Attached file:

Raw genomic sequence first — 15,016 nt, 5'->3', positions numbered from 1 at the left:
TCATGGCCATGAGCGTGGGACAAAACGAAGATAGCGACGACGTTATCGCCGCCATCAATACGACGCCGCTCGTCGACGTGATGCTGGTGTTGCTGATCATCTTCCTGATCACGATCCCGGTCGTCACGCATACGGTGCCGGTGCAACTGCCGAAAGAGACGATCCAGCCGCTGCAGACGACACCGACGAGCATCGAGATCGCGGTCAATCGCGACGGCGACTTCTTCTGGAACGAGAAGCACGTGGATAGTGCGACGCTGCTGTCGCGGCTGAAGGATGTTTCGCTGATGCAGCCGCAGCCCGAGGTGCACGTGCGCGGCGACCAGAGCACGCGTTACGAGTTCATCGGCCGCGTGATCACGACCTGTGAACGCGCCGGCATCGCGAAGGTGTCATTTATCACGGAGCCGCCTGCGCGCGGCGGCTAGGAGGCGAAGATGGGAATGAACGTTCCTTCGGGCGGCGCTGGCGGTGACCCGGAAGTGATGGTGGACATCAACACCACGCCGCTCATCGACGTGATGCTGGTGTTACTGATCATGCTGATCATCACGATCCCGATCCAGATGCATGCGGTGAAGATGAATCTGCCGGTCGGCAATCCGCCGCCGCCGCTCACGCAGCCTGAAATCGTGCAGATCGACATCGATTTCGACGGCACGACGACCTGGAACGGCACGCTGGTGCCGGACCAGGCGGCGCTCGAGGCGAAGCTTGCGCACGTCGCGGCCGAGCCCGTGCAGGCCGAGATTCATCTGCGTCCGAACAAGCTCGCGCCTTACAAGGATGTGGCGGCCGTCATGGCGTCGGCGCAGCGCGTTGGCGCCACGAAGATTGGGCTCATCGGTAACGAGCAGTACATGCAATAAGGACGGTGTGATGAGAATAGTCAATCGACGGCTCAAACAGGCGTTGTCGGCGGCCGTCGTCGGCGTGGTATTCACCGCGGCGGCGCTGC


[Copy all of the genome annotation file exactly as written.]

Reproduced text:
Raw genomic sequence first — 15,016 nt, 5'->3', positions numbered from 1 at the left:
TCATGGCCATGAGCGTGGGACAAAACGAAGATAGCGACGACGTTATCGCCGCCATCAATACGACGCCGCTCGTCGACGTGATGCTGGTGTTGCTGATCATCTTCCTGATCACGATCCCGGTCGTCACGCATACGGTGCCGGTGCAACTGCCGAAAGAGACGATCCAGCCGCTGCAGACGACACCGACGAGCATCGAGATCGCGGTCAATCGCGACGGCGACTTCTTCTGGAACGAGAAGCACGTGGATAGTGCGACGCTGCTGTCGCGGCTGAAGGATGTTTCGCTGATGCAGCCGCAGCCCGAGGTGCACGTGCGCGGCGACCAGAGCACGCGTTACGAGTTCATCGGCCGCGTGATCACGACCTGTGAACGCGCCGGCATCGCGAAGGTGTCATTTATCACGGAGCCGCCTGCGCGCGGCGGCTAGGAGGCGAAGATGGGAATGAACGTTCCTTCGGGCGGCGCTGGCGGTGACCCGGAAGTGATGGTGGACATCAACACCACGCCGCTCATCGACGTGATGCTGGTGTTACTGATCATGCTGATCATCACGATCCCGATCCAGATGCATGCGGTGAAGATGAATCTGCCGGTCGGCAATCCGCCGCCGCCGCTCACGCAGCCTGAAATCGTGCAGATCGACATCGATTTCGACGGCACGACGACCTGGAACGGCACGCTGGTGCCGGACCAGGCGGCGCTCGAGGCGAAGCTTGCGCACGTCGCGGCCGAGCCCGTGCAGGCCGAGATTCATCTGCGTCCGAACAAGCTCGCGCCTTACAAGGATGTGGCGGCCGTCATGGCGTCGGCGCAGCGCGTTGGCGCCACGAAGATTGGGCTCATCGGTAACGAGCAGTACATGCAATAAGGACGGTGTGATGAGAATAGTCAATCGACGGCTCAAACAGGCGTTGTCGGCGGCCGTCGTCGGCGTGGTATTCACCGCGGCGGCGCTGC